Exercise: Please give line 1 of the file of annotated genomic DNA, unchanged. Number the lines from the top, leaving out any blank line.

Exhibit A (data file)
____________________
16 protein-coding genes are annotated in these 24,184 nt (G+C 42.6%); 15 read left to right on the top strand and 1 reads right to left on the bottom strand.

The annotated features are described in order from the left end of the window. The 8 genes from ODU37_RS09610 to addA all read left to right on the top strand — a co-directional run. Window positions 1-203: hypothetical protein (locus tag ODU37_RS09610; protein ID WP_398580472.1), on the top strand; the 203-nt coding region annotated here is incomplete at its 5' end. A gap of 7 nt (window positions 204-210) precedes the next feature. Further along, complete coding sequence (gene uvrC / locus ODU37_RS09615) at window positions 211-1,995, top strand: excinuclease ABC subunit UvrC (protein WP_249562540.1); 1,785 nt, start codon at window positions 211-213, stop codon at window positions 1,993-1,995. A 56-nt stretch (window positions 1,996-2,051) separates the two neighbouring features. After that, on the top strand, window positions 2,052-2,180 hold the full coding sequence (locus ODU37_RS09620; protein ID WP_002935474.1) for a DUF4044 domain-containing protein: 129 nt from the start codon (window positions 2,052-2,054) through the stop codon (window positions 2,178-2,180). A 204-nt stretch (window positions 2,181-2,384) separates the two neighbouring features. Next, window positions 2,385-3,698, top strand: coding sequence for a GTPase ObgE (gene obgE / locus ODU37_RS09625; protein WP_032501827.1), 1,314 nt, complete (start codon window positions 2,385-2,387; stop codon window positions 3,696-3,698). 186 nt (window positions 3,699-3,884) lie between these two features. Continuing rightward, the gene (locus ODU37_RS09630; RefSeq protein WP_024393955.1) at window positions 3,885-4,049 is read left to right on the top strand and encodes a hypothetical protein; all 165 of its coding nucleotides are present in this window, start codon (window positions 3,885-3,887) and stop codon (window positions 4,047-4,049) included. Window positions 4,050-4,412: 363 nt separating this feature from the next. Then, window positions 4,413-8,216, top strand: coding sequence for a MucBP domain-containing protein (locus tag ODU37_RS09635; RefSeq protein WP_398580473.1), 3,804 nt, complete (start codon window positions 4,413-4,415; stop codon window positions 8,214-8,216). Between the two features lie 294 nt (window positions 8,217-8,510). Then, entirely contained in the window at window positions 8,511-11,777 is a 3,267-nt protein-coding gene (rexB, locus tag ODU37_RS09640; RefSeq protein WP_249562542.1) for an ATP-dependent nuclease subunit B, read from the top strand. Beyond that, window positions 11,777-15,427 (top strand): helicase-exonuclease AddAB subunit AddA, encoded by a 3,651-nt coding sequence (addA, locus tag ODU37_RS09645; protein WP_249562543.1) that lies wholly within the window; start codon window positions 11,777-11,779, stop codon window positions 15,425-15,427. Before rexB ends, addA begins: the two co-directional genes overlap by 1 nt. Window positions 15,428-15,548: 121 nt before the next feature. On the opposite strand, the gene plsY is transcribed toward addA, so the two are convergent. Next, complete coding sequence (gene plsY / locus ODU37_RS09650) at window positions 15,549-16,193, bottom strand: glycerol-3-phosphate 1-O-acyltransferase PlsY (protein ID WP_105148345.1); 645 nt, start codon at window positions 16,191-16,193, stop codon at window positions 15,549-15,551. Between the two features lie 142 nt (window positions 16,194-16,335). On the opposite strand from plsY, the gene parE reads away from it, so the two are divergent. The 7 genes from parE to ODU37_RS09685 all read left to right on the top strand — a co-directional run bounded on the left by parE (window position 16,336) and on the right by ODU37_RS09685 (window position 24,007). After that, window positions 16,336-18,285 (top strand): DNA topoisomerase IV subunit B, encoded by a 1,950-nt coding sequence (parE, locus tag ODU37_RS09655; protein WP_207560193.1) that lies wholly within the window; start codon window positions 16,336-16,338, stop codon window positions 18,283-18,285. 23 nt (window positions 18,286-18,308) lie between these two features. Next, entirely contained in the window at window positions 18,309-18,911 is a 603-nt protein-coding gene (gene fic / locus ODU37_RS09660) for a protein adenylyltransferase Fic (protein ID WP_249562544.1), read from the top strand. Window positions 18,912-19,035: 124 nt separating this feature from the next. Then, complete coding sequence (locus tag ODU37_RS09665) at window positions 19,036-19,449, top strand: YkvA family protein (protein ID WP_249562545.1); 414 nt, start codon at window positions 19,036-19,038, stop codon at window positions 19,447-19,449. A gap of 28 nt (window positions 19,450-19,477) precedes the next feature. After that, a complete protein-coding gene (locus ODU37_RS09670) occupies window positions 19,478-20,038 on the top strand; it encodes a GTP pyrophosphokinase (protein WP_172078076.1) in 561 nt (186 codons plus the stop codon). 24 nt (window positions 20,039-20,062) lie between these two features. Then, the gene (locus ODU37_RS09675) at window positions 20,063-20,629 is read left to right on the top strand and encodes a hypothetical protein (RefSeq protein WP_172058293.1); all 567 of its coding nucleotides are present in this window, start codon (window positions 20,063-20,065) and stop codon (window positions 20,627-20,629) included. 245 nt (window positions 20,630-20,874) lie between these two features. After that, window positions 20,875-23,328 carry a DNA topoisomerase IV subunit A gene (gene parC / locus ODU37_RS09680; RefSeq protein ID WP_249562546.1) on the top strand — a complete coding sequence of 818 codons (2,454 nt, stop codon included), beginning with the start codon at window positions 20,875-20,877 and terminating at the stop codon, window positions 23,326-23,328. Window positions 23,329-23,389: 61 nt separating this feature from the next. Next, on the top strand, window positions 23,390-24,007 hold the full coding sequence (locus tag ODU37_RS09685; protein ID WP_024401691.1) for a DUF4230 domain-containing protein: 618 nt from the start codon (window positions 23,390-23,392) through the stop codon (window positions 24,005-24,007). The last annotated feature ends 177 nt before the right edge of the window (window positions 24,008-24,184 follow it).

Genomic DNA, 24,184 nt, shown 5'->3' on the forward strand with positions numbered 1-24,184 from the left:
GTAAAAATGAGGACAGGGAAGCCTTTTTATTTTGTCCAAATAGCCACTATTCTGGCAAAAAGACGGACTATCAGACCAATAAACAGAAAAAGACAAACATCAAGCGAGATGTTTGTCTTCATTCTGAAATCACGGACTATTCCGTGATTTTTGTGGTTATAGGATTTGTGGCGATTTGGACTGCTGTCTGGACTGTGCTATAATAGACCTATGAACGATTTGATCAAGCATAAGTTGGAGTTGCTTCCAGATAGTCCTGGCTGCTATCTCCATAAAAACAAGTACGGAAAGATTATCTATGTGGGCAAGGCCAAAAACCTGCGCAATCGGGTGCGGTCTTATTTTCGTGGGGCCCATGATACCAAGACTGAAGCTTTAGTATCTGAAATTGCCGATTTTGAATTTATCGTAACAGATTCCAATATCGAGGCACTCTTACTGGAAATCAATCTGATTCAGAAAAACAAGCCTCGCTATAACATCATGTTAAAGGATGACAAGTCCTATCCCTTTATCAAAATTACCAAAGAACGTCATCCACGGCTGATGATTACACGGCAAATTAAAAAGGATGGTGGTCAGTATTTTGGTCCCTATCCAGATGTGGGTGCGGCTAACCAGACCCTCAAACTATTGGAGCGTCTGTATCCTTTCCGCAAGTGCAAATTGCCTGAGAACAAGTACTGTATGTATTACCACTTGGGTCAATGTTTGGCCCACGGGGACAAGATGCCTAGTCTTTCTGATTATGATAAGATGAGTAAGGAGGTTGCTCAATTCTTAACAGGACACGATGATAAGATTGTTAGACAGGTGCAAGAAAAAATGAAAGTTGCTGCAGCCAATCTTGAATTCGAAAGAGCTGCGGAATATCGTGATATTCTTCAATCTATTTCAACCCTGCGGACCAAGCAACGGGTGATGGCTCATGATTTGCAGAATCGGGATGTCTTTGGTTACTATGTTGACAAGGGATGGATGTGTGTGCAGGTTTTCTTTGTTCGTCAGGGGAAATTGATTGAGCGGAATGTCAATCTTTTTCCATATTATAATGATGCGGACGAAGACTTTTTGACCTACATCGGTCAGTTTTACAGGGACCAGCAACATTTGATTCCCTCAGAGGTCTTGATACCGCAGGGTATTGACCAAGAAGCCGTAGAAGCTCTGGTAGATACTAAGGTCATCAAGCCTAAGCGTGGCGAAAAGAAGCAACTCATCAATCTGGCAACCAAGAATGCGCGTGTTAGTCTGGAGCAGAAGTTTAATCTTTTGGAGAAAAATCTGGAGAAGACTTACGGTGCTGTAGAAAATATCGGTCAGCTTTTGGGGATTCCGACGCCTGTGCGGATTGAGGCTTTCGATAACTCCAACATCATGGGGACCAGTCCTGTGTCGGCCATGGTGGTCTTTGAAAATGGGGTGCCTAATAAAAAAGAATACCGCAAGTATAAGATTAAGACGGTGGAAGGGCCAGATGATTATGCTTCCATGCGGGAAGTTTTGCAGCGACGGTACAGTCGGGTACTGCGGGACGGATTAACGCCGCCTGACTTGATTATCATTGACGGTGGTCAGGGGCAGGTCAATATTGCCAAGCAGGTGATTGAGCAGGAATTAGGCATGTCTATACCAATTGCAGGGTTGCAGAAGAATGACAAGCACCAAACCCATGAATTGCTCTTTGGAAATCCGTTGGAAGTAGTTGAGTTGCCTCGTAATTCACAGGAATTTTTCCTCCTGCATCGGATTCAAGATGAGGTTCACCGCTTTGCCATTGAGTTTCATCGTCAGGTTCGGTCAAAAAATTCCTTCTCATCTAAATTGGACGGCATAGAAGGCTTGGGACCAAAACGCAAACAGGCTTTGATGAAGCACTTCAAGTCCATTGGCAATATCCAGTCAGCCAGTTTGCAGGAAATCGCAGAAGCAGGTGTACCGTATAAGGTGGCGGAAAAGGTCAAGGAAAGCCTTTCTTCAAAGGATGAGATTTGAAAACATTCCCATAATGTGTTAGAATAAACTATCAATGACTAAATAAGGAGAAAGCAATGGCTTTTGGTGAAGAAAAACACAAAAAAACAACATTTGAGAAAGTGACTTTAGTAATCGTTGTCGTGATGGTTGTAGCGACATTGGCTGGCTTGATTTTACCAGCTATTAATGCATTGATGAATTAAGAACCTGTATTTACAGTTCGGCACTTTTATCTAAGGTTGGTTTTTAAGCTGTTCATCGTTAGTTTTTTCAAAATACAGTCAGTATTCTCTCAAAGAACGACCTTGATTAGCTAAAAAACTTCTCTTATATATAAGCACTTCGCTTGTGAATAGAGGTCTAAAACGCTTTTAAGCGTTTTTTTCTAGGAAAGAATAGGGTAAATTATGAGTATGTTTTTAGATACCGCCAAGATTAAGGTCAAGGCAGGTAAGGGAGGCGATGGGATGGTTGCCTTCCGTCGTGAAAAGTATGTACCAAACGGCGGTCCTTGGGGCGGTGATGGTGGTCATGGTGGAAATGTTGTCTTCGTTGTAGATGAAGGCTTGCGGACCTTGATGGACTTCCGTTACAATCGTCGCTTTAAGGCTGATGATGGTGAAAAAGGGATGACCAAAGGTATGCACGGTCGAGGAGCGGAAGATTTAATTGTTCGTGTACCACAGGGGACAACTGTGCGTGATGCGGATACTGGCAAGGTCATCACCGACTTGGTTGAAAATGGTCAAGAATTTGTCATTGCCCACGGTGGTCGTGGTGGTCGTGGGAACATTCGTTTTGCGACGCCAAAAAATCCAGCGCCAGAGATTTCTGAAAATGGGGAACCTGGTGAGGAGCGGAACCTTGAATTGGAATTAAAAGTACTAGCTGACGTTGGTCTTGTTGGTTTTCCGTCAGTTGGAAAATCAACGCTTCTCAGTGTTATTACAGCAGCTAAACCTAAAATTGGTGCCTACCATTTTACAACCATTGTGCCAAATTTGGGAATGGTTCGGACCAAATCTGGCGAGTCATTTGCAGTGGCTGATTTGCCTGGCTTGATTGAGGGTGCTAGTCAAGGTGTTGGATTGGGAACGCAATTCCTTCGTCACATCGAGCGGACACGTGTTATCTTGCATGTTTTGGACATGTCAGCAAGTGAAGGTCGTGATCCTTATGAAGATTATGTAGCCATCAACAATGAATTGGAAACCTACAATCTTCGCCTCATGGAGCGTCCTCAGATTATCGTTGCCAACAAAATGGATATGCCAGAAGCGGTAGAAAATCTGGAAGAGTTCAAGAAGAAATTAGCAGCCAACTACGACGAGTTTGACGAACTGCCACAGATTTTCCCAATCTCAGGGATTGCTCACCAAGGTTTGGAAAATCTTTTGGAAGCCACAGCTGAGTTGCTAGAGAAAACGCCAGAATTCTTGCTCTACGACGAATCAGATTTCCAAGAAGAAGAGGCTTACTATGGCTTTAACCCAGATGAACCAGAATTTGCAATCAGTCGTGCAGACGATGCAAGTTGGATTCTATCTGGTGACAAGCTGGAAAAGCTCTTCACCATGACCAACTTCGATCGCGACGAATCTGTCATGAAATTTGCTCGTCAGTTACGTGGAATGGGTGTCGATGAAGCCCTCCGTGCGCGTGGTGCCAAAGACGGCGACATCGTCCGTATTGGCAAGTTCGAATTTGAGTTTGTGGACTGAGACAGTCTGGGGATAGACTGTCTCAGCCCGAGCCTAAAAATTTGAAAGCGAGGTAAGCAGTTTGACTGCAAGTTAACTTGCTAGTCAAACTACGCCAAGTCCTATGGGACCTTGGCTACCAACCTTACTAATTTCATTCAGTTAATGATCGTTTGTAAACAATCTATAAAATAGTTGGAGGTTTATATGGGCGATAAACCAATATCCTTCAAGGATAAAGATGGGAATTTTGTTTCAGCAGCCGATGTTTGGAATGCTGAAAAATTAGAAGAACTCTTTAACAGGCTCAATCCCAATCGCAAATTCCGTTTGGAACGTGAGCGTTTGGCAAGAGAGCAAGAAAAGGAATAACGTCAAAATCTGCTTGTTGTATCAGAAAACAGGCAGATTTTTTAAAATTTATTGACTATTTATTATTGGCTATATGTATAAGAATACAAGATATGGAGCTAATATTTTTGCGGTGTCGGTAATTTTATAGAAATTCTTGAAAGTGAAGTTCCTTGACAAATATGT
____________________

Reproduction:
16 protein-coding genes are annotated in these 24,184 nt (G+C 42.6%); 15 read left to right on the top strand and 1 reads right to left on the bottom strand.